New Zealand’s provincial economies are poised to drive growth in the economy, building on the recovery in dairy prices during 2016, according to Infometrics latest economic forecasts. Spending activity in the regions is comfortably outpacing activity in the main centres, with commodity prices for most exports holding at high levels.
Mycoplasma bovis (M. bovis) is spreading fast in New Zealand and causing devastating effects for farmers. The Government this week announced an ambitious attempt to stamp out the disease, through mass culling and strict restrictions on farmers. M. bovis causes a wide range of problems in cattle, ranging from pneumonia to arthritis. The government says they have a good shot at eradication… if they act now.
We have revised down our expectations for GDP growth during 2018 in our latest economic forecasts (see Graph 1). Our previous forecasts, in October, were upbeat about prospects for the New Zealand economy this year, but a range of factors have combined to see that growth outlook soften over the last few months. These factors include persistent capacity constraints in the construction sector, changes in central government’s infrastructure priorities, and dairy prices that have been a bit disappointing.
Exports made their rebound in the June quarter, with volumes up 6.8% from March (seasonally adjusted). Rising prices on the international market have supported a lift in dairy, horticultural, and forestry export volumes – so much so that Eastland Port boasted record log shipments in the month of June. Although the recovery in export prices has brought demand for heavy vehicles back on line, there are concerns about the consequent increases in road maintenance costs.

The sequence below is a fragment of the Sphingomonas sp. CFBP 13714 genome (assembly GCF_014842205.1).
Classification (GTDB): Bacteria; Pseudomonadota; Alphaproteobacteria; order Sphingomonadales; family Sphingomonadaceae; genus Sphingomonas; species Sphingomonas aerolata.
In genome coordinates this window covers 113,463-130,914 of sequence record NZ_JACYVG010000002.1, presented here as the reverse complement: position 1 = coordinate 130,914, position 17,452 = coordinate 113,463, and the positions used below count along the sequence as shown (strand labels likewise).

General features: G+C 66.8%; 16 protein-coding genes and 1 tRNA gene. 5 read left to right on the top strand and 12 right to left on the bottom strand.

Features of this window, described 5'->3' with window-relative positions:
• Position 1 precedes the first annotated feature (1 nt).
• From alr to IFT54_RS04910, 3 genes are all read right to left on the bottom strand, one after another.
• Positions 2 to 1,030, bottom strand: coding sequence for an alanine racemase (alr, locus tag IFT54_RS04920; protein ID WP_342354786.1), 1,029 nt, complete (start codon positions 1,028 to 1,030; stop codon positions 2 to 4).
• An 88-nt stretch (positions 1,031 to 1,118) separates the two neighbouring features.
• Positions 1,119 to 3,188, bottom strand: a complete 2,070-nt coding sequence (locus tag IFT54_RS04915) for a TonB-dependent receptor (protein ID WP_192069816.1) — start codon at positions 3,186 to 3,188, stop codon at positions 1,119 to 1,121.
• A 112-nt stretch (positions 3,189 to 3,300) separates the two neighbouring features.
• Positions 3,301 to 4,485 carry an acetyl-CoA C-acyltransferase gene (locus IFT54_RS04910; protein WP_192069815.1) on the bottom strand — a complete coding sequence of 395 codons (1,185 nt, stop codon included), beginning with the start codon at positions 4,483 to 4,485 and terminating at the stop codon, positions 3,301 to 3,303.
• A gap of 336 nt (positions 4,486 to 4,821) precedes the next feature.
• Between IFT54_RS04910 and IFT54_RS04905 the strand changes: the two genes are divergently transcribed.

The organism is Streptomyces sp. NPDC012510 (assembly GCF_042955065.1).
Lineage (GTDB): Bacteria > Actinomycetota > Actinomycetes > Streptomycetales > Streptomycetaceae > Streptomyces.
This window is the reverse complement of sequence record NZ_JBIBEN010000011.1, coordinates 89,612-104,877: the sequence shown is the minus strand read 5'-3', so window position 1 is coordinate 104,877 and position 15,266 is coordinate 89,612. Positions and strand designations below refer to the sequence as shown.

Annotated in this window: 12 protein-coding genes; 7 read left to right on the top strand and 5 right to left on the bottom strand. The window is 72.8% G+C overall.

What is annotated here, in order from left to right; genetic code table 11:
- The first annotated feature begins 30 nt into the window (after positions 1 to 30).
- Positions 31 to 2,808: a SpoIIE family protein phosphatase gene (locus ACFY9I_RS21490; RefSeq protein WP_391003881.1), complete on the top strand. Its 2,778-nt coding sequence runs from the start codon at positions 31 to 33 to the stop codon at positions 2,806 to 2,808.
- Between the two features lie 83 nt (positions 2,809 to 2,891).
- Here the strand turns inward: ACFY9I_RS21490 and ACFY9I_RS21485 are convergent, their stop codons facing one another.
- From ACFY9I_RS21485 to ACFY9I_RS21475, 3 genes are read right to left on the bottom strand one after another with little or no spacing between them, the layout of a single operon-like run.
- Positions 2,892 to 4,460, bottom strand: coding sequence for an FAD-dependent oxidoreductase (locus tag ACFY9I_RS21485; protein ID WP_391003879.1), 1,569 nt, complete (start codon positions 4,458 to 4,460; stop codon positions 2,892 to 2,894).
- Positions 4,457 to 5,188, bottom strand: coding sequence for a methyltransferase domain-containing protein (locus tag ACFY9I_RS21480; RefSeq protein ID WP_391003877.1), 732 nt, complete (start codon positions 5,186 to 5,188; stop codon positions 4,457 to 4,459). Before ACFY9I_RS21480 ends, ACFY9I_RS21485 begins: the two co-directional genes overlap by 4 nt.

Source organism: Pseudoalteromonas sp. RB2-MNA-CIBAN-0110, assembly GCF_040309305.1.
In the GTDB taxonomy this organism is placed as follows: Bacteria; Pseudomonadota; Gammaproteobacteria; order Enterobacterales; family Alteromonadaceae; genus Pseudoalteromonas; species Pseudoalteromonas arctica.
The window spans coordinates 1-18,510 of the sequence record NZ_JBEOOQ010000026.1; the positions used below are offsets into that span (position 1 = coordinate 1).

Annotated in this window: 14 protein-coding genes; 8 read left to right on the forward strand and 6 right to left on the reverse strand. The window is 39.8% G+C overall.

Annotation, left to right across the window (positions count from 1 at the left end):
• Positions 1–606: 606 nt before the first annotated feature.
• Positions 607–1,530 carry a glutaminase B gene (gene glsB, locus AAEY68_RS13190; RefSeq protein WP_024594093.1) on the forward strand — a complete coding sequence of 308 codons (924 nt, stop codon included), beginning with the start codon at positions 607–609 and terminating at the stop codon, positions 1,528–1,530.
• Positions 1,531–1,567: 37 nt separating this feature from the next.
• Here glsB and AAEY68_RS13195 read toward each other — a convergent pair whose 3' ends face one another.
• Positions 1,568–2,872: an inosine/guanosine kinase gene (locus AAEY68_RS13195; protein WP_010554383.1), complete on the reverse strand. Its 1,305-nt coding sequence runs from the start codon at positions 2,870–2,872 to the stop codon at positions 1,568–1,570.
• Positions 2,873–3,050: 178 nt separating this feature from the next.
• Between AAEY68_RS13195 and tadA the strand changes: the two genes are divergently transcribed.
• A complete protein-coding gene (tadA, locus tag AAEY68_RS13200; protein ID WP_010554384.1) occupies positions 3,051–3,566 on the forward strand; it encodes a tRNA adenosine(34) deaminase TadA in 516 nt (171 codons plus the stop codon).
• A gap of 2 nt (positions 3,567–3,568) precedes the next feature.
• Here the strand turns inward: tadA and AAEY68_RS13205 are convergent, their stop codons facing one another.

After a few tough years, the prospects for New Zealand’s primary sector are currently looking pretty good. There is a lot of commentary going around about the potential $6 trifecta for dairy, beef and lamb prices, while kiwifruit growers and wine producers are also looking forward to continued buoyant returns. One part of the primary sector, however, that doesn’t perhaps get the coverage that it warrants is arable.
It has been a bit of an unusual time recently in the banking sector following the Reserve Bank’s cut of the official cash rate by 25 basis points to 2.0%. Instead of playing ball and passing on this cut to mortgage holders and other borrowers, the major retail banks, with the notable exception of Kiwibank, passed on mere crumbs and, intriguingly, lifted the interest rates they offer to term depositors.
Something seems to be adrift in the domestic oil market and sufficiently so as to warrant some form of investigation by the Commerce Commission. An excess margin of around 10 cents per litre represents a transfer from consumers to oil companies in the region of $600m each year.
The sharp decline in dairy prices since their February peakwill have a significant effect on farmers’ incomes and their willingness tospend and invest this dairy season. This article examines what potentialfarmgate milk price scenarios mean for each territorial authority’s dairypayout.
Although log exports are booming, wood manufacturers are going through tough times. This article explores the reasons for these diverging fortunes and examines what can be done to help the wood processing industry.
The massive spike in dairy prices during the 2013/14 season has simultaneously highlighted both the seemingly insatiable Chinese appetite for dairy products and a fundamental flaw in Fonterra’s milk price formula. This article expands these issues by looking at factors that will support Chinese dairy demand over the coming five years, as well as considering the likely supply response from other key dairy-producing nations.